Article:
The Tweed Shire Council has won two categories in the New South Wales Awards for Planning Excellence for their Rural Land Strategy (RLS) and the Kingscliff Locality Plan and Development Control Plan. However, there are some residents and councillors who have been struggling against the restrictions placed on secondary dwellings on smaller rural lots as part of the RLS.
‘The Kingscliff Locality Plan and Development Control Plan took out the Public Engagement and Community Planning category at the virtual ceremony on 27 November. The Rural Land Strategy was also recognised as a Hard Won Victory after Council adopted the Strategy in May this year following an extensive seven year development process,’ said a spokesperson for the NSW Planning Institute of Australia awards.
‘The Rural Land Strategy won the Hard Won Victory Award which recognises projects that have applied innovative solutions and use of planning tools and techniques to address challenges, resulting in significant community benefits. The judges commended the balanced approach taken by Tweed Shire Council to establish a strategy that is considerate of a range of attitudes and expectations and commended Council given its challenges.’
Mayor of Tweed Council Chris Cherry (Independent) told The Echo that, ‘It was great to see the Rural Land Strategy recognised at a state level for planning excellence. As Councillors we are always trying to find that middle ground to balance the needs of all of the community.’
That middle road has been in contention with Councillors Waren Polglse and Pryce Allsop (conservative) putting forward a Rural Housing Proposal to the 22 October council meeting that would allow detached dual occupancy dwellings of any size to be built on rural properties of less than ten hectares.
At the meeting the casting vote of James Owen (Liberal) sent the motion to a workshop for further discussion.
‘On Friday (27 November) we held the workshop, with all Councillors, on the best way forward,’ Mayor Cherry told The Echo.
‘It really seems that going ahead with the Implementation Plan [as part of the RLS], is the way we are going to achieve concrete changes to help improve opportunities for farmers in the Tweed, rather than diving in and allowing a free for all. As we see in Lismore and Byron Shires, it is very difficult to wind back what people can do on their land, so it makes sense to go forward in steps allowing secondary dwellings on the larger lots first and then we can always increase the permissibility to smaller lots in the future.’
However, Councillor Allsop said that rural residents are up in arms over the decision not to allow detached secondary dwellings on lots smaller than 10ha.
‘They think they should be given the opportunity to make those lands fruitful and they are looking to use the land to create an income,’ said Councillor Allsop.
‘The reality is most farmers have a second job to support farm income. The price of farm equipment is enormous and you need it to be competitive. Some of our rural land just has native tress on it. The question is what are we trying to achieve with this land, and how do we make viable for landowners?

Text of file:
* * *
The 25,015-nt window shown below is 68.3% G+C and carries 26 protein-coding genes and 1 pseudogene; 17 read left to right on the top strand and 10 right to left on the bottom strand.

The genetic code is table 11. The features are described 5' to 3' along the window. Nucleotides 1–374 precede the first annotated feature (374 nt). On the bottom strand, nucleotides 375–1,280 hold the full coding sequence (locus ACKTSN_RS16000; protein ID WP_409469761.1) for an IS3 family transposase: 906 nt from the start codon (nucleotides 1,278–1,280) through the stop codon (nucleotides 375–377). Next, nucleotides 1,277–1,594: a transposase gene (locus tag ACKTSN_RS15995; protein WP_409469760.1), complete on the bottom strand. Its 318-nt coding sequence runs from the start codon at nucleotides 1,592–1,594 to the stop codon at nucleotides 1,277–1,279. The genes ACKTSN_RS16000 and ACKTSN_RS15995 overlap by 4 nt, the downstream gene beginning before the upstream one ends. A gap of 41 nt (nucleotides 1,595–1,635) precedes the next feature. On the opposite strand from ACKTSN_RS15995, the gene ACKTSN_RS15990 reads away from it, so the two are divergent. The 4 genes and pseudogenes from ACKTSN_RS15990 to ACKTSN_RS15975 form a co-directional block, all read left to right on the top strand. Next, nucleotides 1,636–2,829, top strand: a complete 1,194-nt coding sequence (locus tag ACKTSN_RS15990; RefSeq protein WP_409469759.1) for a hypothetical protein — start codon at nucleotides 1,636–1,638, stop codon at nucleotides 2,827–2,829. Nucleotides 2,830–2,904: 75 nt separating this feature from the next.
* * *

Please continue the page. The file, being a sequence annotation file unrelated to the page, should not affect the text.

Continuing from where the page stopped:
‘This is the thing about Tweed – we have a massive amount of trees. One of the biggest problems is camphor and the damage to our waterways and the ecosystems in the waterways. How are farmers supposed to control these and other weeds on just their farm incomes?’
Land use conflict
A big issue for many farmers and rural landowners is land use conflict which all councillors recognised.
‘We have heard a lot from two groups of how they want a large second house permitted on any size lot in rural lands, but do people really want their neighbours to be able to build a big house right next to them when they thought they had bought a house away from other people? ,’ says Mayor Cherry.
‘We have to remember half of our rural lands are already cut up into blocks 3 Ha or less, so the idea of having more houses on each of those could have a real impact on peoples lifestyle and the ability to use them for agriculture. We have agritourism businesses here in the Tweed Shire that have set up knowing they have no neighbours living near them to and they have expressed to us they are really worried about future noise conflicts if Council allows secondary dwellings on every lot near them. There are definitely two sides to this story and we are getting pressure from both sides.’
Going to the vote
The motion will come before next weeks council meeting and Councillor James Owen has told The Echo that while landowners should have the right to reasonable activities on their land a careful approach needs to be taken.
‘There is no rush – we need to get this right,’ he said.
‘To make any more changes to the RLS we need to take a strategic and precautionary approach and this is what we’ve been told from the Department of Planning and Industry (DPI).
‘At the workshop it became clear that what is and isn’t permitted in rural zone is confusing even among councillors.’
Mayor Cherry also agreed that the precautionary approach was the right way to move forward.
‘The Rural Land Strategy is about moving forward in a strategic and precautionary way. Council wants to look at how this works first before jumping in with a new house on every rural lot. It’s easy to go forward, but it is very hard to go backward on a policy position like this.’